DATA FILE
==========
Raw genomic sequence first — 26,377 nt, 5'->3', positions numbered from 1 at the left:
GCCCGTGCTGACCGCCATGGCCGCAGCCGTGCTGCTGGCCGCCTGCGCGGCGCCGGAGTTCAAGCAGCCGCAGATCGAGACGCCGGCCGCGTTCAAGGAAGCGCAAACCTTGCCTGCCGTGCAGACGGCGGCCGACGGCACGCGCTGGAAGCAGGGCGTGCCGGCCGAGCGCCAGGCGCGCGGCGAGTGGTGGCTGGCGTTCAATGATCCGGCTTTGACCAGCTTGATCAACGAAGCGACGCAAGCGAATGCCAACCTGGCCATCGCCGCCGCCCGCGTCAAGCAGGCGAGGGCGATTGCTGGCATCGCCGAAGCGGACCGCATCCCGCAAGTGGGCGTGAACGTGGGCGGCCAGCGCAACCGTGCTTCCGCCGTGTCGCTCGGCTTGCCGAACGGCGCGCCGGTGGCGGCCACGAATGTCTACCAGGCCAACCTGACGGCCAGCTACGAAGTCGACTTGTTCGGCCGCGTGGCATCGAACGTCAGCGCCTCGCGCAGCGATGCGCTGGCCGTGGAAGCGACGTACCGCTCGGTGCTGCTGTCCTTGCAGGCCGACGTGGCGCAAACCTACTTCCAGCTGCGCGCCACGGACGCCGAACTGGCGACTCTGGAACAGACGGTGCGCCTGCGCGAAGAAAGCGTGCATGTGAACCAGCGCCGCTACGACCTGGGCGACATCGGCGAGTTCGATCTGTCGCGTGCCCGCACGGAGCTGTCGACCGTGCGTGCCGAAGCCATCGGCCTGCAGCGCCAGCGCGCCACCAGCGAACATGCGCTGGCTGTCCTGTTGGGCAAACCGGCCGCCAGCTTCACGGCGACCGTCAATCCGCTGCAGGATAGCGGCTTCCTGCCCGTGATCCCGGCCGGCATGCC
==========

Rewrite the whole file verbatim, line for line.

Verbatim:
Raw genomic sequence first — 26,377 nt, 5'->3', positions numbered from 1 at the left:
GCCCGTGCTGACCGCCATGGCCGCAGCCGTGCTGCTGGCCGCCTGCGCGGCGCCGGAGTTCAAGCAGCCGCAGATCGAGACGCCGGCCGCGTTCAAGGAAGCGCAAACCTTGCCTGCCGTGCAGACGGCGGCCGACGGCACGCGCTGGAAGCAGGGCGTGCCGGCCGAGCGCCAGGCGCGCGGCGAGTGGTGGCTGGCGTTCAATGATCCGGCTTTGACCAGCTTGATCAACGAAGCGACGCAAGCGAATGCCAACCTGGCCATCGCCGCCGCCCGCGTCAAGCAGGCGAGGGCGATTGCTGGCATCGCCGAAGCGGACCGCATCCCGCAAGTGGGCGTGAACGTGGGCGGCCAGCGCAACCGTGCTTCCGCCGTGTCGCTCGGCTTGCCGAACGGCGCGCCGGTGGCGGCCACGAATGTCTACCAGGCCAACCTGACGGCCAGCTACGAAGTCGACTTGTTCGGCCGCGTGGCATCGAACGTCAGCGCCTCGCGCAGCGATGCGCTGGCCGTGGAAGCGACGTACCGCTCGGTGCTGCTGTCCTTGCAGGCCGACGTGGCGCAAACCTACTTCCAGCTGCGCGCCACGGACGCCGAACTGGCGACTCTGGAACAGACGGTGCGCCTGCGCGAAGAAAGCGTGCATGTGAACCAGCGCCGCTACGACCTGGGCGACATCGGCGAGTTCGATCTGTCGCGTGCCCGCACGGAGCTGTCGACCGTGCGTGCCGAAGCCATCGGCCTGCAGCGCCAGCGCGCCACCAGCGAACATGCGCTGGCTGTCCTGTTGGGCAAACCGGCCGCCAGCTTCACGGCGACCGTCAATCCGCTGCAGGATAGCGGCTTCCTGCCCGTGATCCCGGCCGGCATGCC